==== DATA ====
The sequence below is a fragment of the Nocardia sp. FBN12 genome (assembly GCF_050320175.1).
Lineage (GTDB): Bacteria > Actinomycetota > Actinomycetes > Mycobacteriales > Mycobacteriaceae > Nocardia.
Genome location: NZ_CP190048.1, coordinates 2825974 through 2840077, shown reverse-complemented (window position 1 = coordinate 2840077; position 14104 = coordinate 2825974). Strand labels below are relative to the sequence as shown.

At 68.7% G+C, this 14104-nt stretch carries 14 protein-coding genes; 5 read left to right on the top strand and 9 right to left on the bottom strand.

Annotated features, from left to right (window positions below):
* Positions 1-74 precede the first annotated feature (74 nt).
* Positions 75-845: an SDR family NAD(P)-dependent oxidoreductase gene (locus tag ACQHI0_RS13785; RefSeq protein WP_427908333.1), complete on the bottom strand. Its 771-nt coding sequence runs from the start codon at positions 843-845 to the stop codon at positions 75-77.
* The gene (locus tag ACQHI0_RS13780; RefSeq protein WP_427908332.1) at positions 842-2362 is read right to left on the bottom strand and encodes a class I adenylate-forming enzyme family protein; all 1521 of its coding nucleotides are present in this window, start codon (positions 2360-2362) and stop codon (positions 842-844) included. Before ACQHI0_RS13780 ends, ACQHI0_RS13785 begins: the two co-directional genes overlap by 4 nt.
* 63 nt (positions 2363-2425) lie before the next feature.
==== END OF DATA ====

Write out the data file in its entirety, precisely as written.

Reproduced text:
The sequence below is a fragment of the Nocardia sp. FBN12 genome (assembly GCF_050320175.1).
Lineage (GTDB): Bacteria > Actinomycetota > Actinomycetes > Mycobacteriales > Mycobacteriaceae > Nocardia.
Genome location: NZ_CP190048.1, coordinates 2825974 through 2840077, shown reverse-complemented (window position 1 = coordinate 2840077; position 14104 = coordinate 2825974). Strand labels below are relative to the sequence as shown.

At 68.7% G+C, this 14104-nt stretch carries 14 protein-coding genes; 5 read left to right on the top strand and 9 right to left on the bottom strand.

Annotated features, from left to right (window positions below):
* Positions 1-74 precede the first annotated feature (74 nt).
* Positions 75-845: an SDR family NAD(P)-dependent oxidoreductase gene (locus tag ACQHI0_RS13785; RefSeq protein WP_427908333.1), complete on the bottom strand. Its 771-nt coding sequence runs from the start codon at positions 843-845 to the stop codon at positions 75-77.
* The gene (locus tag ACQHI0_RS13780; RefSeq protein WP_427908332.1) at positions 842-2362 is read right to left on the bottom strand and encodes a class I adenylate-forming enzyme family protein; all 1521 of its coding nucleotides are present in this window, start codon (positions 2360-2362) and stop codon (positions 842-844) included. Before ACQHI0_RS13780 ends, ACQHI0_RS13785 begins: the two co-directional genes overlap by 4 nt.
* 63 nt (positions 2363-2425) lie before the next feature.